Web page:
I COULD write recent events, like the massacre, our new CNN Hero, and even the rumor surrounding Krista Ranillo and the Pacman. That makes me appear like a journalist, or in case of the rumor, showbiz reporter.

But to write about a decade demands a more exacting discipline of historian, one who is meticulous in details and yet has an eye for the bigger plot unfolding in history.

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I am not your mainstream journalist nor do I qualify as historian. But I guess the lack of either does not prevent me from writing about the past decade.

Minutes before the clock struck twelve midnight, the first hour of the year 2000, I was talking with my neighbors about the Y2K. The Y2K bug would crash computers, machines, and engines. There would be a global panic. The doomsday was coming.

It turned-out there was no major problem except the paranoia that preceded the date.

If the 90s saw the breaking down of Berlin Wall, and the epitaph to the Cold War written in the tombstone of history, 2000s saw another clash of global proportions.

September 11, 2000 shaped the events of the past decade. Two wars in Iraq and in Afghanistan were waged as a result. Travel has been inconvenient. In airports, you have to remove your shoes and belts. My wife's perfume was confiscated at the Hong Kong airport. Suicide bombers were not limited in the war zones of Lebanon and Israel.

The security nets throughout the globe have been tightened. The awesome powers of the state have been foisted, and even encroached on personal liberties, thanks to Anti-Terrorism laws. The US and even other democratic European states have been charged with violent interrogation techniques, a form of terror method to combat terrorism. Ironies indeed abound.

Clash of civilization, it is a phrase to describe the events that followed after 9/11. Pundits have it that Western civilization and Islam are collision. The phrase is another translation of a phenomenon which only confuses instead of clarifying the issues.

The suicides bombers, Osama bin Laden, and his tentacles are called extremists, and at times, fundamentalists. Extremists live in the fringes of society, few souls who do not conform to the norms, and not mainstream.

To say therefore that these radicals have raised a clash of civilization against the Western world is to elevate the few as the representative of the many, the exception as the norm. Quite the contrary, the mainstream Muslims do not condone the terror acts of the extremists. So how can the Osamas be waging war in behalf of Islam?

If there was real clash, it was between reason and insanity, between order and chaos. This is the real clash that breaks the barrier of race and culture. What we have are irrational men challenging civilization itself. How can killing of the innocent justify the slogan of justice?

While I read about global warming sometime in the 90s, its effects however were so real only with long droughts and floods which inundated the country during the last decade. US mainland was not spared with the fury of nature. Typhoon Katrina has shocked an otherwise military superpower which was humbled by an anemic rescue operation.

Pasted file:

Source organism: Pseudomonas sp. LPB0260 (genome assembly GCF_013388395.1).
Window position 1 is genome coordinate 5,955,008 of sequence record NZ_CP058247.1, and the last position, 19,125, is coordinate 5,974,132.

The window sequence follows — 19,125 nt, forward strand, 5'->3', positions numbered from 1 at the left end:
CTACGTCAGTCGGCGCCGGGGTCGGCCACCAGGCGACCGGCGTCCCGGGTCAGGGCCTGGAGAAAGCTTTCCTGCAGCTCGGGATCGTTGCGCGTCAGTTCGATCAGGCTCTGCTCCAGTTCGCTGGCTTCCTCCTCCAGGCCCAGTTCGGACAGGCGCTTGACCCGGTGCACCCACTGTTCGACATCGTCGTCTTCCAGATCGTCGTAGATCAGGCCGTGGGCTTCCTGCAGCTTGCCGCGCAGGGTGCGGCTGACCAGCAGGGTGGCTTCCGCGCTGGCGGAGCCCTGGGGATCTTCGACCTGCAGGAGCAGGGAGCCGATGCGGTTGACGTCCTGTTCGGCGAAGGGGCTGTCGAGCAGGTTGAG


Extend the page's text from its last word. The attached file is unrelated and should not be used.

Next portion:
It was only last year that I thought the heavens would not stop crying with the almost two weeks of continues rain. Many areas in the city were flooded.

In our country, the democratic gains of the 80s and 90s were almost stolen completely by President Arroyo whose lack of height is compensated with insatiable thirst for power. Lacking in clear electoral mandate, she coddled the military, nurtured warlords who delivered votes, and flirted with extension of term beyond the constitutional limits.

In our city too, we were slapped with the worst insult by a vice-mayor who refused to preside the City Council, a function inherent to the office. After 100 absences, the people including the media stopped counting.

The saving grace for the decade was Manny Pacquiao. The country virtually stopped during his fight. He raised the banner of the Filipino race.

You too have the OFWs. They are the new wandering Jews of Asia, after the Chinese Diaspora. You find them in the mansions in Hong Kong as maids, in factories in Singapore, in the engineering projects in the Middle East, and in hospitals of US and Europe as nurses. Without them, the paper boat would have long sunk already.

But above all, the digital world is here to stay. I cannot imagine a day without my cell phone, and blog in the cyber-world without my notebook.

We may not know that in this new decade, the stem cells would be substituted with optic fibers and micro-chips.

We will never know what is at stake a decade from now. We have to be content in living the details of the historical plots. [email comments to tiburciopalasan@palasanlaw.com]